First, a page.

Bipolar prefrontal lobe. Bipolar disorder right hemisphere. Bipolar disorder amygdala hippocampus. Psychology%208th%20 %20Gleitman,%20Gross,%20Reisberg. The Bipolar Brain: Integrating Neuroimaging and Genetics - Stephen Strakowski. Bipolar Disorder - Basia Leonard, Joann Jovinelly. Bipolar UK. Causes. No one knows exactly what causes bipolar disorder.
Lots of recent research has focused on looking for causes in genetics or the biology of the brain, but many researchers also believe social factors may play a part, such as difficult life events or experiencing trauma as a child. On this page you can find information on: Childhood trauma Some experts believe you may develop bipolar disorder if you experienced severe emotional distress as a child, such as: sexual or physical abuseneglecttraumatic eventslosing someone very close to you, such as a parent or carer This could be because experiencing trauma and distress as a child can have a big effect on your ability to regulate your emotions.
Stressful life events You may be able to link the start of your symptoms to a very stressful period in your life, such as: a relationship breakdownmoney worries and povertyexperiencing a traumatic loss Self-esteem problems Brain chemistry Genetic inheritance. Bipolar Disorder (manic depression) New video This three minute animation explores the symptoms of Bipolar Disorder, and what help you can get if you think you might be Bipolar.
The film was produced by the RCPsych Public Engagement Committee in conjunction with Damn Fine Media. Introduction. Bipolar disorder. New Findings on Chemical Linked to Bipolar Psychosis. Researchers have discovered a gene that is likely to play a role in the risk of psychosis in bipolar disorders.
The condition involves recurrent episodes of mania and depression, interspersed with “euthymic” periods with no depressive or manic symptoms. Manic episodes sometimes trigger psychotic symptoms such as hallucinations and delusions that are similar to acute psychosis in schizophrenia. This and other similarities may indicate a partially shared basis or pathophysiology for these disorders. Furthermore, a range of overlapping “susceptibility” genes for both schizophrenia and bipolar disorder have been identified in large genetic studies. Previous research has shown that a chemical called kynurenic acid (KYNA) is present at higher levels in the cerebrospinal fluid and the prefrontal cortex of people with bipolar disorder with psychosis and people with schizophrenia. Researching the Link. Bipolar Disorder Plano / DFW. The guiding principle behind NeuroMatrix Neural Efficiency Training is that performance (attention, focus, learning ability), mood, memory, behavior, and emotional resilience are all created by our brain.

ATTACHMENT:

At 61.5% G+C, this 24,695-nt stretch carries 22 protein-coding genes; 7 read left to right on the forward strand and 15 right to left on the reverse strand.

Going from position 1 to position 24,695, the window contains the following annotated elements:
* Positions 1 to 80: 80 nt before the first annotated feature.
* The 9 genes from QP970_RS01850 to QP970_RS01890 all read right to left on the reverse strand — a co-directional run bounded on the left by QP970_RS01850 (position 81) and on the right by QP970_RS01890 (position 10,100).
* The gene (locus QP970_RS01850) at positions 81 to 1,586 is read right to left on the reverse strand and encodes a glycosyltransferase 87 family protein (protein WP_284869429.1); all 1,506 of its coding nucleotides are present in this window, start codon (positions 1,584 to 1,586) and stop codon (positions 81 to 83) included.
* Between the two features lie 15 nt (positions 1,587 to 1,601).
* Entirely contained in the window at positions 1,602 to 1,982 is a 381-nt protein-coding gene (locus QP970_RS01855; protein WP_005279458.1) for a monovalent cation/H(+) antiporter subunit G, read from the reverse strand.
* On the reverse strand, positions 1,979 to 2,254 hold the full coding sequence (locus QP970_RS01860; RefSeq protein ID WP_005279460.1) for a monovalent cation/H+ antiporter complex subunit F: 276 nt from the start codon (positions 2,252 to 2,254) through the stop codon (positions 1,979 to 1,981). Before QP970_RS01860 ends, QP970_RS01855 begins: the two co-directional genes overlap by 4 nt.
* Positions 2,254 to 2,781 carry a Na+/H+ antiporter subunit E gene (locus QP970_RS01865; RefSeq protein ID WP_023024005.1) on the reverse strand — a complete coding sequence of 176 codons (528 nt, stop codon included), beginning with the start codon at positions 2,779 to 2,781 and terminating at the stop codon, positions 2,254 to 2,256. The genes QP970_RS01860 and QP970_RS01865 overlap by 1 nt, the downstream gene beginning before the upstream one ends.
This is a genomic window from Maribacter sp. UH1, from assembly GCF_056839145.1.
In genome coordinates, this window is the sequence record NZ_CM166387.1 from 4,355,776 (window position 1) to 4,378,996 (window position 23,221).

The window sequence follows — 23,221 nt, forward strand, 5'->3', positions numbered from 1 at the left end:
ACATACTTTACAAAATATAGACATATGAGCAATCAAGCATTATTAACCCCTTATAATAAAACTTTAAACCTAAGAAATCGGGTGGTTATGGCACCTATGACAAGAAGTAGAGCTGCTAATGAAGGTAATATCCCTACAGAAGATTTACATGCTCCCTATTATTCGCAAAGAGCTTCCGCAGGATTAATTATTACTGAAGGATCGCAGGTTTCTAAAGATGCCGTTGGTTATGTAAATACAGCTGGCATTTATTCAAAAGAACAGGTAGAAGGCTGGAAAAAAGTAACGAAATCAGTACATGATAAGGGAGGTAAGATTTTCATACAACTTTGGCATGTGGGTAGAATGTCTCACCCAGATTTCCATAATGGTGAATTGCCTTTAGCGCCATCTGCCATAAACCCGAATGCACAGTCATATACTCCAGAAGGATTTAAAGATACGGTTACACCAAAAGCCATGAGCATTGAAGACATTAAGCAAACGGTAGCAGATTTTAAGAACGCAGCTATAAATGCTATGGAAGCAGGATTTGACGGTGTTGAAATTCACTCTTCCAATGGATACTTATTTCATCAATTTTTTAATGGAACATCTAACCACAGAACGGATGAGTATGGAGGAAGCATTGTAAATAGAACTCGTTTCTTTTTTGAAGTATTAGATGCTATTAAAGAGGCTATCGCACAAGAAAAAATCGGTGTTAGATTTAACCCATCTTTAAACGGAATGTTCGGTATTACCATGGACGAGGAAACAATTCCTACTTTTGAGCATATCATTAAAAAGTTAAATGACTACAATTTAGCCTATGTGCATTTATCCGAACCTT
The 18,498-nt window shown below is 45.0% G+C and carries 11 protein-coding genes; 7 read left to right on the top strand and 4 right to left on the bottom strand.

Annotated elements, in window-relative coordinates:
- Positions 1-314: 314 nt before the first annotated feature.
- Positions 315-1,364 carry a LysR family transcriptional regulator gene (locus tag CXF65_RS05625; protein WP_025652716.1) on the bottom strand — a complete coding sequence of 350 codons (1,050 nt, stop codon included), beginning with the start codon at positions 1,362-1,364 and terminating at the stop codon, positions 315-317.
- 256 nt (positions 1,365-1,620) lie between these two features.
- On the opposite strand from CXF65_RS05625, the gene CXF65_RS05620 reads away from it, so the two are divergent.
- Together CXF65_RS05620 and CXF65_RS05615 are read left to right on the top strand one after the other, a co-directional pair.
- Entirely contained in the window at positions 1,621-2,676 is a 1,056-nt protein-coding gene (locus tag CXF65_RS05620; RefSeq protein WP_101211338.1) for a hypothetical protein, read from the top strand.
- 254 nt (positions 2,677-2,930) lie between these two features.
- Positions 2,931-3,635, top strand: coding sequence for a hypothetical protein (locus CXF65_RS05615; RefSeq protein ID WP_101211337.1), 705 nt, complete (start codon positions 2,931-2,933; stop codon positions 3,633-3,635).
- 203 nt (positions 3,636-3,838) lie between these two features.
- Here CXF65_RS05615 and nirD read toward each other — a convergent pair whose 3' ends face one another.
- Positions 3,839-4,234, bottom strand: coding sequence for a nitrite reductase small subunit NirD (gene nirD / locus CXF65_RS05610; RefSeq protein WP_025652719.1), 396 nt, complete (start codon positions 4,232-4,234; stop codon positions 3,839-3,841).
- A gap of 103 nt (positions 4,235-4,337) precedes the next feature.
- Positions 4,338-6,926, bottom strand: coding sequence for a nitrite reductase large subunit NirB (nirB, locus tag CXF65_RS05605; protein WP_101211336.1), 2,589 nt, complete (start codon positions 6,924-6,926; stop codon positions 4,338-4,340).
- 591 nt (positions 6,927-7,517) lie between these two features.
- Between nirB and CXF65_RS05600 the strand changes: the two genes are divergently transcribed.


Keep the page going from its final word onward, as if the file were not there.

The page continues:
If we are doing well in each of these key quality of life categories, it means our brain is doing its job efficiently. If, on the other hand, we are struggling with attention, learning, mood, anger, or memory problems, it is an indication that our brain is neurologically inefficient in one or more working areas and doing its job poorly. This can be caused by either physical or emotional trauma, or for some other reason such as genetic or environmental causes. In other words, what the medical or psychological community label Bipolar, ADHD, OCD, and depression, for example, are terms for clusters of symptoms that point to specific areas of dysfunction in the brain. The medical community’s “solution” for these neurological problems is drugs to blunt the symptoms.
Low Omega-3’s Linked with Bipolar Disorder. A new study finds that people with bipolar disorder have lower levels of certain omega-3 fatty acids that cross the blood-brain barrier than people who do not.
Investigators from Pennsylvania State College of Medicine and the National Institutes of Health believe the finding could have future implications for dietary interventions for the disorder. Experts say that fatty acids are a major area of interest in bipolar disorder and depression because of their biological importance in the brain. Prior studies have shown that fatty acid supplementation may be useful for unipolar depression, but the data has been more mixed for bipolar disorder. Dr. Erika Saunders, an associate professor and chair of psychiatry at Pennsylvania State lead the study which compared fatty acids in 27 people with symptomatic bipolar disorder and 31 healthy control subjects. Study findings were published in the journal Bipolar Disorders. “Is that because we only included certain foods in the survey? Bipolar Youth Show Distinct Pattern of Brain Development.
The first picturess of the brain changing before-and-after the onset of pediatric bipolar disorder reveal a distinct pattern of development, when compared to that seen in healthy youth or in childhood onset schizophrenia.
Repeated magnetic resonance imaging (MRI) brain scans of youth, ages 7-22, followed prospectively as they developed symptoms of mania and depression, showed asymmetrical gains and losses of the brain's working tissue, or gray matter, report scientists at the National Institute of Mental Health (NIMH) and the University of California at Los Angeles (UCLA). Nitin Gogtay, M.D., Judith Rapoport, M.D., NIMH Child Psychiatry Branch, and colleagues, report on their discovery in the September, 2007 issue of the Journal of Child Psychology and Psychiatry. "Our findings should help put to rest speculation that pediatric bipolar disorder and childhood onset schizophrenia might stem from the same underlying illness process, despite overlapping symptoms and genetics," said Gogtay.